Naturally, my experience was somewhat unique, since my internship was conducted in a fully remote setting. Within this setting, I learned efficient modes of communication and effective ways to align my calendar with those of others to set up remote meetings. My work helped me develop a greater understanding of how the various organizations within the University communicate and work together on projects like mine (promoting the visibility and value of HFA programs). I also became more efficient at working within tight time constraints to communicate with an administration overburdened with the shift to online education and remote work.
My work allowed me to explore two areas of administrative policy as well. First, I explored degree requirements. In pitching the HFA courses, I examined the requirements students must fulfill in their degrees, in both STEM and Humanities, how Humanities courses can fill requirements in each, and what program learning outcomes these requirements provide for students. Second, I had to review what administrative checkpoints my resource document needed to pass before it could be distributed within the University. As we reached the end of the project and considered where my resource document might be distributed, I discussed with my supervisor which members of the administration (e.g. the Executive Vice Chancellor and the Dean of HFA) I needed to contact and meet with first. With their input, I made several valuable late additions and phrasing changes to ensure that the document did justice to departments it concerned and accurately represented the HFA Division as a whole.
What skills did you bring to this internship as a graduate student in Classics?
Classics is in its own right a uniquely interdisciplinary field. The research done within my field spans linguistics, architecture, archaeology, cultural anthropology, and drama, to name just a few areas. I felt that my background in Classics gave me broad experience to draw upon as I wrote about the value of the Humanities across the many disciplines within the Division of HFA. My department in its capacity as a broad field also works closely with colleagues in other departments, including Political Science, Philosophy, Religious Studies, Theater and Dance, and History, among others. These connections enabled me to identify or reach out and ask about some of the work Humanities departments do to research and address the key contemporary issues on which my document focused.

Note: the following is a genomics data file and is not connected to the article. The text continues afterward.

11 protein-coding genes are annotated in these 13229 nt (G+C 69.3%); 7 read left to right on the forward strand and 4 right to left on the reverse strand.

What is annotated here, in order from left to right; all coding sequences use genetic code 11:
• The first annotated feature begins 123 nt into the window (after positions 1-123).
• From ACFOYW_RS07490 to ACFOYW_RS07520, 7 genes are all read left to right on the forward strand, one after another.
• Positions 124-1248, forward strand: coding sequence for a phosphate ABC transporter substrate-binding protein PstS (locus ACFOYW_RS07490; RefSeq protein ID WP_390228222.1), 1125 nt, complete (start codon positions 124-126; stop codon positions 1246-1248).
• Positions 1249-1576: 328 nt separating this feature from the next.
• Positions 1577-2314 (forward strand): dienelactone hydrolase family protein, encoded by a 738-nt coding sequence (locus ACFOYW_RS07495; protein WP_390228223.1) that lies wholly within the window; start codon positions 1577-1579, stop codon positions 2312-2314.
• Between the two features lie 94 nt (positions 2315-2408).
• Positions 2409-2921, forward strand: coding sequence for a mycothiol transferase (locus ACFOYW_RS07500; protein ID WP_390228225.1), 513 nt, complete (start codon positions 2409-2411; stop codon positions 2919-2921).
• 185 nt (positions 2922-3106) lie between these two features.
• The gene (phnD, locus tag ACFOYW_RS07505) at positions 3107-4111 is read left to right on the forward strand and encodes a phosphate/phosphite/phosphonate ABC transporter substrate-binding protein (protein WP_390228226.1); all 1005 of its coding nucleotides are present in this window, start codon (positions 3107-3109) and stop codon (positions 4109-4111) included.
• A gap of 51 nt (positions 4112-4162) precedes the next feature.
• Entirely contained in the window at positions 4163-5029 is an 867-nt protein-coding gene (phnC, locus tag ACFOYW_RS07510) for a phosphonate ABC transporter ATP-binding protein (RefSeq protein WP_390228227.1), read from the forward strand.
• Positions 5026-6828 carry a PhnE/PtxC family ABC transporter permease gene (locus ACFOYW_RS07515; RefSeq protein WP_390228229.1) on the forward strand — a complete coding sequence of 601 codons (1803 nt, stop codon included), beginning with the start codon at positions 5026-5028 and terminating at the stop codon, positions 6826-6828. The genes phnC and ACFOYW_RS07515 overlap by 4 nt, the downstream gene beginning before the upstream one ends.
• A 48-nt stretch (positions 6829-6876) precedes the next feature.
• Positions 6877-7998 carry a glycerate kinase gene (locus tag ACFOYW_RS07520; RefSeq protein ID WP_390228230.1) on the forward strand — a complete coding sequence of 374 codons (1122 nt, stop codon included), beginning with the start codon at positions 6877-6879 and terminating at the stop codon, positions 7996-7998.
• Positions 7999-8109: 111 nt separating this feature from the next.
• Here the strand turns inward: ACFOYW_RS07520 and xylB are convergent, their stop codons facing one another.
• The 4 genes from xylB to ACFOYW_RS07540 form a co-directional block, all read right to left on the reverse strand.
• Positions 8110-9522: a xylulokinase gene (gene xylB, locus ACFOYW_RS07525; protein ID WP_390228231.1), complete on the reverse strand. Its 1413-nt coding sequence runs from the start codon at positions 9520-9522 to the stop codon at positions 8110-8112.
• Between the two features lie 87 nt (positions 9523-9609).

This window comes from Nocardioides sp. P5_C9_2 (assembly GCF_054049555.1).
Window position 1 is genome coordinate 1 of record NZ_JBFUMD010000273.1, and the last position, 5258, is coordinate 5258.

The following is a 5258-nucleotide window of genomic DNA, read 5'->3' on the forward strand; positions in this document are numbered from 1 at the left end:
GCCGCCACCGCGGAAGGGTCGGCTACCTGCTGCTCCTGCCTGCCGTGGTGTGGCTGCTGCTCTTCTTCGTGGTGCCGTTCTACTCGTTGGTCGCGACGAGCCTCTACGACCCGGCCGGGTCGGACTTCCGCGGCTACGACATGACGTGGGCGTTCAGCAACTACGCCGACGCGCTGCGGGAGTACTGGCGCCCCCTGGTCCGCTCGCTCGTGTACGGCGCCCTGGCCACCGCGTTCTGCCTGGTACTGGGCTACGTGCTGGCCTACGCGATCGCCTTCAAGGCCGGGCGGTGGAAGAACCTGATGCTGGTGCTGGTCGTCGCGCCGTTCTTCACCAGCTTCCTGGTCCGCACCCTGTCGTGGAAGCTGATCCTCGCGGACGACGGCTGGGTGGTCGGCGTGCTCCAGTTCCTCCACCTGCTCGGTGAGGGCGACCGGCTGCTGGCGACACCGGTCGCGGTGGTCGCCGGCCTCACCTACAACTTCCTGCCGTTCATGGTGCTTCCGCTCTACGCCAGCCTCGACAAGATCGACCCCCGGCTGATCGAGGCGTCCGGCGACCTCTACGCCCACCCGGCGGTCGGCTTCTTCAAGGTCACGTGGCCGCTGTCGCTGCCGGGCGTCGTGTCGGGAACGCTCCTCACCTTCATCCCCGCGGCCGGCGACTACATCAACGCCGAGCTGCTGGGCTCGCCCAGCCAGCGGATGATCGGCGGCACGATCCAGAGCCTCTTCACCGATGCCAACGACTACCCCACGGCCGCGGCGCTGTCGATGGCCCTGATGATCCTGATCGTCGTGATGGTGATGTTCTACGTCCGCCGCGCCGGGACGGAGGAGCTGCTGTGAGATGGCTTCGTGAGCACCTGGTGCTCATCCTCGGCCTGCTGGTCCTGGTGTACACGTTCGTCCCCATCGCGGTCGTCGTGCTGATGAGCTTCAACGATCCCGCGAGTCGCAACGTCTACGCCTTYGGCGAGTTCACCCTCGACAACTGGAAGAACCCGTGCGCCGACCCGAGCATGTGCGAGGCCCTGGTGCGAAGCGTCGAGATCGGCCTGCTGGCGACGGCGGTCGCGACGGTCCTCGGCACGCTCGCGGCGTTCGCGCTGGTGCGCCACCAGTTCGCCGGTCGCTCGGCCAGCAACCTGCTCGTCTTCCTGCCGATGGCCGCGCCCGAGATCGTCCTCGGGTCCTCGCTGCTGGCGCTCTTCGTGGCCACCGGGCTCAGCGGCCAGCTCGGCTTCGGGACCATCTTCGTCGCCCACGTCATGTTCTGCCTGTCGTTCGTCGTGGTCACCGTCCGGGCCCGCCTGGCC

How might this experience inform your future graduate studies or career trajectory?
The work I did in this internship opened my eyes to a number of career paths I could pursue as I wrap up my graduate studies. As a graduate student, I have always loved and enjoyed in particular my teaching and all work that involved outreach to undergraduate students. My background in Classics likewise made me a good advocate for the Humanities. The combination of my knowledge from my degree and my passion for outreach and student support fit well into a Special Projects job in administration. My supervisor, Elizabeth (ZouZou) Chapman, also took time during my internship to discuss with me how I could supplement my degree with managerial skills (such as a certificate in Project Management) and open up further possibilities in administrative work after my PhD.
Following my internship, I feel overall that I have a better sense of my options both academic and non-academic in the job market. I have also been able to develop a stronger network of helpful and supportive people I can connect with as I continue to explore plans for my career.
Click here to learn more about the IHC Public Humanities Graduate Fellows Program.